Squares significantly distort distances; worst case is using 1 movement point for 1.4 of distance, and average case is moving a distance of 1.2 per 1 mp. With hexes, the worst case is that you spend 1.15 less than actually traveled, and average case is 1.05. Hexes are significantly closer to reality in terms of distance to MP required.
This is a valid concern if your tile grid is attempting to accurately depict absolute distances on a flat plane. However, I don't see how this matters for Galactic Civilizations, where it is possible for a planet in the orbit of one star can be closer to a planet orbiting a different star than the planet is to its own star or any other celestial bodies orbiting its star. Distances in Galactic Civilizations are already so heavily distorted from the absolute distance that the difference in absolute distance traveled on the tile grid is not worth worrying about.
This is also something that can be solved by using differing movement costs, which is something entirely practical for a computer game because the computer can take care of keeping track of the numbers. Making orthogonal movement cost 2 points and diagonal movement cost 3 points comes fairly close, and wouldn't be that difficult to track even if you were doing it by hand (especially over short distances), and a computer could easily track movement costs of much greater accuracy.
Hexes tessellate better into all other regular polygon shapes. That is, the percentage of "excess" or "missing" area when using hexes to approximate circles, arcs, hemispheres, pentagons, and even most quadralaterals is much less than when using squares (presuming the hex and square have similar face-to-opposite-face distance).
If the size of the polygon that you're tessellating the squares or hexagons into is much greater than the size of the squares or hexagons, it really doesn't matter that much. Moreover, when in Galactic Civilizations do I care about how well the tiles tessellate into a circle? Starbase area of effect is about the smallest one that you care about, and that circle already has a sufficiently high radius that the error isn't much to be concerned about.
Why not try Octagons ? They are more visually appealing and to my way of thinking offer much improved "tile" movement although I've not tried to form an octagonal grid to see if it actually is build-able.
Hexagons are the regular polygon with the greatest number of sides which can tessellate into a planar grid composed only of one shape. If you tessellate with regular octagons, you'll need to have square tiles mixed into the grid.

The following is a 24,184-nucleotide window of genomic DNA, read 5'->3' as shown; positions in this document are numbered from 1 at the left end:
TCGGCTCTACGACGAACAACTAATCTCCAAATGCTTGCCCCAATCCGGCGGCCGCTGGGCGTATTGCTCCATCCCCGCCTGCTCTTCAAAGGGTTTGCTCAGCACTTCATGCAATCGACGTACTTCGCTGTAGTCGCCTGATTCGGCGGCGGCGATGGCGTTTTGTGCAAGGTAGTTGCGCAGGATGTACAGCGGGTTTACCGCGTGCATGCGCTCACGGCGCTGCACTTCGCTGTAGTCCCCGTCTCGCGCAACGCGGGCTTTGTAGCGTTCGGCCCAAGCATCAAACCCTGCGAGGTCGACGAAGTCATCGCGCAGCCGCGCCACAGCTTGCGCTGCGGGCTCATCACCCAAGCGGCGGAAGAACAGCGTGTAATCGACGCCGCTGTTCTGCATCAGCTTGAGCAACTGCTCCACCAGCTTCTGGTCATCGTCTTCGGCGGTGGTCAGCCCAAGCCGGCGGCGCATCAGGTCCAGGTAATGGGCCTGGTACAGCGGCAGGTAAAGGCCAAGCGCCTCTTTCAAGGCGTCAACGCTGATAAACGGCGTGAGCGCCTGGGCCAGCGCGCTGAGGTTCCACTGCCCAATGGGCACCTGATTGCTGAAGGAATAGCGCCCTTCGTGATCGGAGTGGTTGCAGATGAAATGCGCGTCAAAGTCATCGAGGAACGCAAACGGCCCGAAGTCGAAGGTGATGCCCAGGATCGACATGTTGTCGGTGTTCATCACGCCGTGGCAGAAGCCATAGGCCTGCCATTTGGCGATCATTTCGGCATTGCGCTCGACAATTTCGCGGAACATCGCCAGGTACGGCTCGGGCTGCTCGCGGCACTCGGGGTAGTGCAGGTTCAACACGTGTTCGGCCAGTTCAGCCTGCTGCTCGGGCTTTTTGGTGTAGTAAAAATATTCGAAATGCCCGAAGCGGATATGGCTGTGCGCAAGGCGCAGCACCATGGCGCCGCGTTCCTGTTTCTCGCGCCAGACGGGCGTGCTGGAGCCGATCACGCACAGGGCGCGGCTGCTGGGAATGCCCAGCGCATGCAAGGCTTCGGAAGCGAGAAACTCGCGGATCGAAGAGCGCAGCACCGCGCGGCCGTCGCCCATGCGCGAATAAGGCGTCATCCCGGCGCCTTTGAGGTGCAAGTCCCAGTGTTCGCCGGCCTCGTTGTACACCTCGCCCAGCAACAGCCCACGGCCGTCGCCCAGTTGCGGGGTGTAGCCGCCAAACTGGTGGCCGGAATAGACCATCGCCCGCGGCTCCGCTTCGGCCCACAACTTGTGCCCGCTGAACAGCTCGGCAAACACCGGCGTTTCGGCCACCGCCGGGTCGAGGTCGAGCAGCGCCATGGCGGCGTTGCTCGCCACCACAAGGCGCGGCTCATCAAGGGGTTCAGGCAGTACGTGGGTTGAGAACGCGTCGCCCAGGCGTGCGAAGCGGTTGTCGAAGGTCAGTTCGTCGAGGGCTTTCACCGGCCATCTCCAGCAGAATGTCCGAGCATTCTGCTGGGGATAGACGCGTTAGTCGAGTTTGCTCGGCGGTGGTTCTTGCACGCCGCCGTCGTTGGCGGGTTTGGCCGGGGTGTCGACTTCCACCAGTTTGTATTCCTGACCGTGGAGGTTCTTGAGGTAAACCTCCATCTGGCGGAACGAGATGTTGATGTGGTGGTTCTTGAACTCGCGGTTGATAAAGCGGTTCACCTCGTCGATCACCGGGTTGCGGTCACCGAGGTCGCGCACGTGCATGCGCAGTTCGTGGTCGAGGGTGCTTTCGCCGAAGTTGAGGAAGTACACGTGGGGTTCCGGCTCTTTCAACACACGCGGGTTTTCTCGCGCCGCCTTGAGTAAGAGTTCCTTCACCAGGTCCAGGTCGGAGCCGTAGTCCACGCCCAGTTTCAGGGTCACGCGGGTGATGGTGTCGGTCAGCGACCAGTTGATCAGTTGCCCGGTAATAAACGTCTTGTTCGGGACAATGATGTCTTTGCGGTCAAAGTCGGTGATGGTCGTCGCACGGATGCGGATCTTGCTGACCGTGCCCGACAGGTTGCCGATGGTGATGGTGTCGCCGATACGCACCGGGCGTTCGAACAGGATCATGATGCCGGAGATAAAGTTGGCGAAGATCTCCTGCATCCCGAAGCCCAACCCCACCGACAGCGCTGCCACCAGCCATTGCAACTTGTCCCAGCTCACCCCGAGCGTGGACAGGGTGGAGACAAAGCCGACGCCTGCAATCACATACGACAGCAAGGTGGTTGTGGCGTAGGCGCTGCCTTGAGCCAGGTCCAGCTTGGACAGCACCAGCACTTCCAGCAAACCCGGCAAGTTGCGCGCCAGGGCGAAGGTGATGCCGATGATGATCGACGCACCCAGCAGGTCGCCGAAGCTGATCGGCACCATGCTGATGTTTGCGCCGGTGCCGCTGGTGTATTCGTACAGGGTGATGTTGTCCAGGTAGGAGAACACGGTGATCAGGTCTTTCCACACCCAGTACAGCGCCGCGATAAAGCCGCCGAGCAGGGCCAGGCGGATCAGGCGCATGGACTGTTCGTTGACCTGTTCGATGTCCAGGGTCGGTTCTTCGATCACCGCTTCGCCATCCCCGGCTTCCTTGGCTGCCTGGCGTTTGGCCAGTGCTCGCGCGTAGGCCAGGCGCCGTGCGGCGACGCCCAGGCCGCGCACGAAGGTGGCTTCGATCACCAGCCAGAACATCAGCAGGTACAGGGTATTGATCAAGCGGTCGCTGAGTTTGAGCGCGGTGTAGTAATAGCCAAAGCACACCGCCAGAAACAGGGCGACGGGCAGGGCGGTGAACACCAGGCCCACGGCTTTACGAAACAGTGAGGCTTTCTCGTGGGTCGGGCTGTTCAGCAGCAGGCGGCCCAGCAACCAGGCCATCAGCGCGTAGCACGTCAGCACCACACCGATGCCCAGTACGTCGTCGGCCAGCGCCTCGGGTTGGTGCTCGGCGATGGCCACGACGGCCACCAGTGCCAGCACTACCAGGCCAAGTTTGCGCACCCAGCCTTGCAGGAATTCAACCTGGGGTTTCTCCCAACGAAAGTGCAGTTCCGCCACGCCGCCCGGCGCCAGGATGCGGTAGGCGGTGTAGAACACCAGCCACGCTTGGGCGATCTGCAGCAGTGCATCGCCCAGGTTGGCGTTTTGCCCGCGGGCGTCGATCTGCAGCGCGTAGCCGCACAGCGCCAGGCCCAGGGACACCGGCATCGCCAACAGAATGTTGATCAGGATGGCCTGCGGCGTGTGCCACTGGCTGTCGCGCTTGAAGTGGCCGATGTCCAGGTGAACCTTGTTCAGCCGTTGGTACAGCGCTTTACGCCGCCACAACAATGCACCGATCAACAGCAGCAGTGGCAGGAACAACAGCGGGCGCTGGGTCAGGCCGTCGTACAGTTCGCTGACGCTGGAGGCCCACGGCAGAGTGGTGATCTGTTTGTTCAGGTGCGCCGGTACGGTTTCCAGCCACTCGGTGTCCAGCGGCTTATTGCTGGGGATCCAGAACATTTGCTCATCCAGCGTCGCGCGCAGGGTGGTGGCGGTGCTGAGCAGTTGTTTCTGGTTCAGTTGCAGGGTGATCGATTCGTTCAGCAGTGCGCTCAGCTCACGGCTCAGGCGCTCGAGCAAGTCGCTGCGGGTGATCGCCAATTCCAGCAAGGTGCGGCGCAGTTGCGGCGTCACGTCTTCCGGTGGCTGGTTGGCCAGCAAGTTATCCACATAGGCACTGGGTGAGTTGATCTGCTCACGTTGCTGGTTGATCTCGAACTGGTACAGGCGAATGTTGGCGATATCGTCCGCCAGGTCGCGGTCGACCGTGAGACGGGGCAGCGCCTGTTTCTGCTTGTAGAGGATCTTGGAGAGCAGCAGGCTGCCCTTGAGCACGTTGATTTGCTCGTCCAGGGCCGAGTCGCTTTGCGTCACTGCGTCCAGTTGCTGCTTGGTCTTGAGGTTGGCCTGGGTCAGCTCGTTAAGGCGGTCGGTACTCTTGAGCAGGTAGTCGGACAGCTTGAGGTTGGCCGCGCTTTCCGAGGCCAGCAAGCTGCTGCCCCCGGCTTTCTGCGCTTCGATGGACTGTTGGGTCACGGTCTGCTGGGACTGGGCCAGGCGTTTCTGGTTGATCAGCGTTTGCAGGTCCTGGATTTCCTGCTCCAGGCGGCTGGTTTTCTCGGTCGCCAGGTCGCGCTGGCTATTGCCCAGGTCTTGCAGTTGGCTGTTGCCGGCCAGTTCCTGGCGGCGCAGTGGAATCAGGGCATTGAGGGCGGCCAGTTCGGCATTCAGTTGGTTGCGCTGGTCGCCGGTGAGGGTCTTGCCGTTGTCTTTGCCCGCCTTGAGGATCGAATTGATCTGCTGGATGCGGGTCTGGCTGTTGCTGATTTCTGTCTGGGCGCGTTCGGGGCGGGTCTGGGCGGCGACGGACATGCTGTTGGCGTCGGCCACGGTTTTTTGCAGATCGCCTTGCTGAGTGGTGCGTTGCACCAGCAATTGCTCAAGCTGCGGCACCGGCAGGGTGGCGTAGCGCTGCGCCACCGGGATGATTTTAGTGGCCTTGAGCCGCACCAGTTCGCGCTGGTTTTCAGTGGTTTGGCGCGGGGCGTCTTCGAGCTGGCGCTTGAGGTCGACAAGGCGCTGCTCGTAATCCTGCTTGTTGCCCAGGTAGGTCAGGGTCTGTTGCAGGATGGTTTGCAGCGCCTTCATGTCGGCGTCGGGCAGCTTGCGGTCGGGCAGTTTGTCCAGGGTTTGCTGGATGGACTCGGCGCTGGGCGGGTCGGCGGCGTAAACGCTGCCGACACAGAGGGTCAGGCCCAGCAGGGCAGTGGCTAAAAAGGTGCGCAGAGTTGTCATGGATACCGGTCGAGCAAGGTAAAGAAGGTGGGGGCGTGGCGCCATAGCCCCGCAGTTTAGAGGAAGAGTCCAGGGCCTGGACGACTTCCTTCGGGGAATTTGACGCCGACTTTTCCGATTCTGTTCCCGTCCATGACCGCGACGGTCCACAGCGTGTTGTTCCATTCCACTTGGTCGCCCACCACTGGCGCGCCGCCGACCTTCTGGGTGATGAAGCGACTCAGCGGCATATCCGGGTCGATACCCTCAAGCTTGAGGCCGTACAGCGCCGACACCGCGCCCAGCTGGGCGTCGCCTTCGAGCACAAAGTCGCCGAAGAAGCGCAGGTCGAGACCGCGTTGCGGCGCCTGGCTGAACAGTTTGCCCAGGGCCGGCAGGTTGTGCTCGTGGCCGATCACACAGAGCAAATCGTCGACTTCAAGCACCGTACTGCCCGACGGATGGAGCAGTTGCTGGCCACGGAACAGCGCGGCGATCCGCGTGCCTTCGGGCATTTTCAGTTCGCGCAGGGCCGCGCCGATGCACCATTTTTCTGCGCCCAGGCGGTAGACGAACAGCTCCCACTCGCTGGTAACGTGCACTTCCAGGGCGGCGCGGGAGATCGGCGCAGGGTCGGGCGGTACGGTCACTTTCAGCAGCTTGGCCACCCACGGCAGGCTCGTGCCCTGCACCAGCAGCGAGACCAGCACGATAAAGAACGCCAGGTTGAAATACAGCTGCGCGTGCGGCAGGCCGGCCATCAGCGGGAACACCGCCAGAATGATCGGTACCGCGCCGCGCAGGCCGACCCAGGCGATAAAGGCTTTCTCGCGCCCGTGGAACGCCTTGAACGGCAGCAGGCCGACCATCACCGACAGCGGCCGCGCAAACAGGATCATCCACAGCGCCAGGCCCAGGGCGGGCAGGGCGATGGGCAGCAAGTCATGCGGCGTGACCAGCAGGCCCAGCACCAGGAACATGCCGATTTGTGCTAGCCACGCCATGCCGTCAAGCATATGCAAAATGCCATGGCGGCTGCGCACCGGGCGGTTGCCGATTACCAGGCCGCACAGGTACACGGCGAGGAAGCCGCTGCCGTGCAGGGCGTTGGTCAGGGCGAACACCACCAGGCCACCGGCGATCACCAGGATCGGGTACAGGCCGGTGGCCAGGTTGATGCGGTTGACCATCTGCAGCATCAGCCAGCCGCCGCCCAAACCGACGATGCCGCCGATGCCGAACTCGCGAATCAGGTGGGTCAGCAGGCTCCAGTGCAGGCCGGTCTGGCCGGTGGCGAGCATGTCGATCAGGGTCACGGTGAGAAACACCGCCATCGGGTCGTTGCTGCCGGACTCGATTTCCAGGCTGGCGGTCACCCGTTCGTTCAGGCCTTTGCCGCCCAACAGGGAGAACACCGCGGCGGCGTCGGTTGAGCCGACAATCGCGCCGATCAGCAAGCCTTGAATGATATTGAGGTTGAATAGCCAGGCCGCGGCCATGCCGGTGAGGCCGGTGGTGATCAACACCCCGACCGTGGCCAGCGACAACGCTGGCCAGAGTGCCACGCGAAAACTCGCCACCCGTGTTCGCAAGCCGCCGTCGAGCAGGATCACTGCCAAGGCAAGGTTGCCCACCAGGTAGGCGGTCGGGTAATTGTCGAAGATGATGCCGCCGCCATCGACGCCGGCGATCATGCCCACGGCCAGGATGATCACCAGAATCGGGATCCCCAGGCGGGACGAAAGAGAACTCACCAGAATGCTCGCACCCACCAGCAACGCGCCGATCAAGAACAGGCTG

the only way this works is if we assume that gc2 actually used an octagon grid which was represented in squares.
Or, you know, if you don't assume that the grid maps to the space being represented without distortion. Because clearly those planets you occasionally see only one tile away from one another when they orbit different stars really are that physically close to one another. You're using a 2D map of 3D space which clearly has incredibly distorted the distances between various points (not to mention how much the map has to have distorted space to map the various stars onto the same plane in the first place), and you're worried that the absolute distances between a couple of points on the tile grid doesn't line up with the number of movement points it takes for you to cross that distance? It's not like there aren't ways of distorting a rectangular grid in order to make it work; just take a look at a globe or any flat map of the world.
Heck, Civ5 was the first in that space to finally get Hexes, and it was wildly popular, for the above reasons.
And one of the most popular map projections used in the present is the Mercator projection, which uses a rectangular grid to preserve relative bearing from one point to another but makes no pretensions to accurately represent the distance between points on a uniform scale (unless the points are at the same latitude and you're measuring distance along that line). If you're trying to map a spherical surface onto a flat plane, you really need to decide first what you want to preserve, because you have to sacrifice the accuracy of something in order to make the projection.
If you're going to complain about the way a square grid distorts movement costs, you shouldn't bring up Civ5, which maps a presumably spherical body to a regular hexagonal grid, as evidence of how great hexagons are at preserving the distances. If you want a grid of regular hexagons mapped to the surface of a sphere, then some of those hexagonal tiles in Civ5 should only be adjacent to five tiles and the strips marking the North and South poles should come fairly close to being a single tile. If your map is just looking at, say, Africa, then the grid of regular hexagons might be fairly close to accurately portraying the distances, bearings, and connectivity between points on the continent. If you're looking at the planet as a whole, the hexagonal grid really isn't any better than a square or rectangular grid.